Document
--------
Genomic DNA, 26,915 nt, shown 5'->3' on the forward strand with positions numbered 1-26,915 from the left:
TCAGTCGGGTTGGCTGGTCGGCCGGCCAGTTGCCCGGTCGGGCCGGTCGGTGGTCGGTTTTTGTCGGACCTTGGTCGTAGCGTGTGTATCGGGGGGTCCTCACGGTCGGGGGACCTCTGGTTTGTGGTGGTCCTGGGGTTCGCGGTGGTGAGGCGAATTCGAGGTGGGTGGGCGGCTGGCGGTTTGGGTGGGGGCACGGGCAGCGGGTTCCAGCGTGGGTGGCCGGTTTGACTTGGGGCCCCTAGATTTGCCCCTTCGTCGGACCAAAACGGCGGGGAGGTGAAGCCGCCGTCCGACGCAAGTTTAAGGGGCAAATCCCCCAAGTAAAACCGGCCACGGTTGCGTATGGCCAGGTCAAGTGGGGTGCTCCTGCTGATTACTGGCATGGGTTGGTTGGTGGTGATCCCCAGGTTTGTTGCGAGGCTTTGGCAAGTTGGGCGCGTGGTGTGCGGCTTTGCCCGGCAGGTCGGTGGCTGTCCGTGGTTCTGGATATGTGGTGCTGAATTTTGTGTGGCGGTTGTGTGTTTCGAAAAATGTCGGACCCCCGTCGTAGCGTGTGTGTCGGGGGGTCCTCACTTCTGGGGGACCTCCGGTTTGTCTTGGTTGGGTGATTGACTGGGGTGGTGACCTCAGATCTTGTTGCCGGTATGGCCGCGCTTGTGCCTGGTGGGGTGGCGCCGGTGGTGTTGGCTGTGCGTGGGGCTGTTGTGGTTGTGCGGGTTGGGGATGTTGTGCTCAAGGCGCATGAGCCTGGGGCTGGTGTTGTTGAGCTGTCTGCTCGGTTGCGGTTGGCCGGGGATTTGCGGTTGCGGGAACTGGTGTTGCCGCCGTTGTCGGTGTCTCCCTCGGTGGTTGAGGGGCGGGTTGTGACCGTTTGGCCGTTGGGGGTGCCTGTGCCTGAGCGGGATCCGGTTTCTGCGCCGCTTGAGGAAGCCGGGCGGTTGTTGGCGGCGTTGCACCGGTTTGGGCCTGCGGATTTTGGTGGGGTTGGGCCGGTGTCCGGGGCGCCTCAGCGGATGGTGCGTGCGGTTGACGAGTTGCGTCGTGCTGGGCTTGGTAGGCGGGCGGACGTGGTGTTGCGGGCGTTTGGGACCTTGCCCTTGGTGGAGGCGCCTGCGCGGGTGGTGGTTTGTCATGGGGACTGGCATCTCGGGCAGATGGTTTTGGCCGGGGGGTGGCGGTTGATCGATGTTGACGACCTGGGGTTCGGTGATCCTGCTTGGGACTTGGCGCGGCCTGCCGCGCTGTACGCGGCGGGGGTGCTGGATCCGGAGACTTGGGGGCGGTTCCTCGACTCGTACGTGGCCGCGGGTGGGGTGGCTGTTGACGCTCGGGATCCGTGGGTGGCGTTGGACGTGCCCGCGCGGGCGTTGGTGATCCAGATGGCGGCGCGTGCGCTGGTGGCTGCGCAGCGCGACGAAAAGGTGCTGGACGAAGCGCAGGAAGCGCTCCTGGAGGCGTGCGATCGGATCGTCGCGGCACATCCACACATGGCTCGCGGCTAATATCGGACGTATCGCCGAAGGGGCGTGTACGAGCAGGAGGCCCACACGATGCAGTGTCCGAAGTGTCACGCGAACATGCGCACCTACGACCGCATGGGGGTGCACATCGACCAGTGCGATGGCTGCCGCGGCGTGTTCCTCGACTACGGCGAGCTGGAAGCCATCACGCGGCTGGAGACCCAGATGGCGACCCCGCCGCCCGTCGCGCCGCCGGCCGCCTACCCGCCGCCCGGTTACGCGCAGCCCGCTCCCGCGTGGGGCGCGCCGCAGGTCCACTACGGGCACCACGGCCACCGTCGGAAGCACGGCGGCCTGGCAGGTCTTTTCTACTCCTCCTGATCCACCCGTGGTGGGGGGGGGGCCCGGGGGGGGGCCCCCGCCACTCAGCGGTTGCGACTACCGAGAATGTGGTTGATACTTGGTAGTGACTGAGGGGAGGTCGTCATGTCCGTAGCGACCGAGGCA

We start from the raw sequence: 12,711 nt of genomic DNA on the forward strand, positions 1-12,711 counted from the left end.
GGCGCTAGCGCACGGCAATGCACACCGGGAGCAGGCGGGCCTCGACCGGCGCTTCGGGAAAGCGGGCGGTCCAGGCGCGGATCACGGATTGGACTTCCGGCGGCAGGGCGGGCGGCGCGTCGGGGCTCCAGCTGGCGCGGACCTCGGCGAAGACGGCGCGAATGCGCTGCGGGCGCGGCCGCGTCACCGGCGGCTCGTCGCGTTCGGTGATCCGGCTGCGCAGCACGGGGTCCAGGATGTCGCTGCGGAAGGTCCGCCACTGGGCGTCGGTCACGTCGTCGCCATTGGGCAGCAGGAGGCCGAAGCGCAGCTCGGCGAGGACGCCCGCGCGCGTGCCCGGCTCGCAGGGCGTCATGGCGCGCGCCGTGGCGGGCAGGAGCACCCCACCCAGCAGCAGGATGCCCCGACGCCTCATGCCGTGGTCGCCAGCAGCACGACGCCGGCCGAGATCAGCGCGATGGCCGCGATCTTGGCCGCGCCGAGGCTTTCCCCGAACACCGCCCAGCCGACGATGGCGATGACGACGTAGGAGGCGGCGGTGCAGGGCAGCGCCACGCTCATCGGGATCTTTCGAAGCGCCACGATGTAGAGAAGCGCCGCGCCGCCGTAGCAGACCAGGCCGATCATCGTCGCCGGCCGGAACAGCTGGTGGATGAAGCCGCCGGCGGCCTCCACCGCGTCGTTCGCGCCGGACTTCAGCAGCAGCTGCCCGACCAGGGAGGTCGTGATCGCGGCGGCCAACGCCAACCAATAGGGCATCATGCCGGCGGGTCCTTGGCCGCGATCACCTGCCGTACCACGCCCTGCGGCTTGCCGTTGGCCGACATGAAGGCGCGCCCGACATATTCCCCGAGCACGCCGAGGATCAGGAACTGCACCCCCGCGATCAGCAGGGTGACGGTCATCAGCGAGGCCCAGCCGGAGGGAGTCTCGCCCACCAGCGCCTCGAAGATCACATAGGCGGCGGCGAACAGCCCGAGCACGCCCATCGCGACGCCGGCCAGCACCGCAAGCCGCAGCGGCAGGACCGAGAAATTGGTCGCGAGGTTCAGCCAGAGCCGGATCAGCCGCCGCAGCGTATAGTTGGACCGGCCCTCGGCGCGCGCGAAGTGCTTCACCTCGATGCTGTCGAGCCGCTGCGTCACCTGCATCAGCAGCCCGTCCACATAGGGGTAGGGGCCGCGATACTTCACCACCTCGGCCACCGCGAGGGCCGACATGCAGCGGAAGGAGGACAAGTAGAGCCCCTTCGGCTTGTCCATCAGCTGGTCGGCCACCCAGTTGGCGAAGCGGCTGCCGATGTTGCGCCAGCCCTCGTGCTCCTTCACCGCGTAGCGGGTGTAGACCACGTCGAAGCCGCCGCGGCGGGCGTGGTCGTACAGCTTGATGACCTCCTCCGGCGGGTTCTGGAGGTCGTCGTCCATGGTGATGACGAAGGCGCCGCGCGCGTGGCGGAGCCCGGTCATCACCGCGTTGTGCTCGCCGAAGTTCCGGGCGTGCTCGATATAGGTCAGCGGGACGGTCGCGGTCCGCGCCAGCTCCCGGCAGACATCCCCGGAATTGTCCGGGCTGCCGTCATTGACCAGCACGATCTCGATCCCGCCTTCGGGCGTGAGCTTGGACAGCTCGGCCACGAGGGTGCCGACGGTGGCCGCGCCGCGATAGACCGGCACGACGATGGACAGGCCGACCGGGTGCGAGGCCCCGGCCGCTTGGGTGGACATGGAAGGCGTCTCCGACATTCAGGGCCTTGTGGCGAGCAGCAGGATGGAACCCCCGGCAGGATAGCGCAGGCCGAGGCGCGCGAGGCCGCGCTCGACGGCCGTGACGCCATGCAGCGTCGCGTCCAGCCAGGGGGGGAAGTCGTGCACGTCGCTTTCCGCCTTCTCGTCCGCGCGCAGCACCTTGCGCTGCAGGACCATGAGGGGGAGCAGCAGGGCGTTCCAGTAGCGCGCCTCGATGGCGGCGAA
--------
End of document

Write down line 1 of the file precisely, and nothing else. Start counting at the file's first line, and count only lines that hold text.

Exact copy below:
Genomic DNA, 26,915 nt, shown 5'->3' on the forward strand with positions numbered 1-26,915 from the left: